Monday, August 22, 2005

Bliar

It was bad enough that an innocent man (note that - 'innocent man') was killed in a botched 'arrest' operation. Painful as it is, when armed police officers make a mistake, it will be a big one, so we can hope that their planning takes into account as many of the risks as possible. Operational errors will always occur - information is never complete and is often wrong and confused when decisions have to be made.

Within 24 hours, the Met were confirming that Jean Charles de Menezes was entirely unconnected to any terrorist events and were apologising left, right and centre. To then have the man's character villified over a week by 'senior police sources' - because negative briefing to the press carried on when there was little doubt that he had done nothing wrong in the walk from his flat to the tube train - no breathless chase through London streets, no 'French Connection-style' leaping onto the train. He wasn't wearing a thick jacket, he wasn't 'wired up', he didn't resist arrest, he didn't 'vault the barriers' - he just happened to have the misfortune of living in the same block as somebody suspected of involvement. Mind you, the eyewitness testimony reported at the time wasn't much better and this is straight after the event with memories clear in their minds.
Talk Politics deconstructs the Blair case fairly effectively, but he didn't note a headline I saw over the weekend which claimed that the 'Gold Commander' in overall charge of the strategic operation had ordered that the suspect be taken alive. Curious, then that although the surveillance team following him did not regard him as a threat - as we know from their leaked statements and from the photographic evidence - he wasn't carrying anything, nor was he wearing anything like an explosive waistcoat. As they had some time to observe him and we can assume that they would have had covert radio communications, it would seem likely that this assessment was given to the senior commanders. In that case, why was the arrest team ordered to go in as hard as it did? This was reminiscent of the 'hard arrests' practiced against IRA terrorists, when significant resistance is taken as a given. Or is this new information just another attempt to deflect any blame from the Met senior officers and put all the pressure on the front-line firearms officers who have to make the split second decision whether or not to fire. That decision is informed by the information they received before they entered the station, so again, questions need to be asked about the quality of intelligence available. To be fair, the atmosphere after 7 and 21 July was more febrile than I have ever known and that tension works for trained coppers as much as it does for ordinary folk.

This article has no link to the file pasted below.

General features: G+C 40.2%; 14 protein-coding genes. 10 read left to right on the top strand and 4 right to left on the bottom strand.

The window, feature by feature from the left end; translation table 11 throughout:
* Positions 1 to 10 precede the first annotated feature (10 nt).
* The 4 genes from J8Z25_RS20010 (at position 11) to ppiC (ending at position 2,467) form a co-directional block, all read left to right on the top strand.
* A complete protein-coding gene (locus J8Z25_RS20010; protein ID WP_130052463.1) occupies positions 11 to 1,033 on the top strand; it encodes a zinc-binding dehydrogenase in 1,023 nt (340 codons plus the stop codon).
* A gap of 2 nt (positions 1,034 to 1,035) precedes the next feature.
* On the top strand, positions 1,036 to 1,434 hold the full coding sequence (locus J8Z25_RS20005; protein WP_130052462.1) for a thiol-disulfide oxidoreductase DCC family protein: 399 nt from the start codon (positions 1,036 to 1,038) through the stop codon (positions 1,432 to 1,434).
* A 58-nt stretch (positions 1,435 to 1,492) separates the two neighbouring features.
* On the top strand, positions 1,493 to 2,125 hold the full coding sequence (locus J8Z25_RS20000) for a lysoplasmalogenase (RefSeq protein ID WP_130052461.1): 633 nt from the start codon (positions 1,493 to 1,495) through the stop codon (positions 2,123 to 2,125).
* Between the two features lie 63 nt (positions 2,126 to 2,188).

I don't want Ian Blair to resign because of the operational errors, but because he allowed his senior staff to tell outright lies to the public, through the media, about a dead, innocent man who was our guest in this country. Blair must have known that the press were getting information from inside the Met, but he did nothing to stop it, nor to comment against it, choosing to hide behind the IPCC investigation that he tried to stall, even after it was clear that there was no terrorist link to the shooting.

The shooting was bad enough, but the handling of the aftermath has been disgraceful - calculated to throw enough mud at the character of de Menezes to ensure that most people would take the 'no smoke without fire' approach and not question the police any further.

Do the decent thing Sir Ian - go and go quickly.

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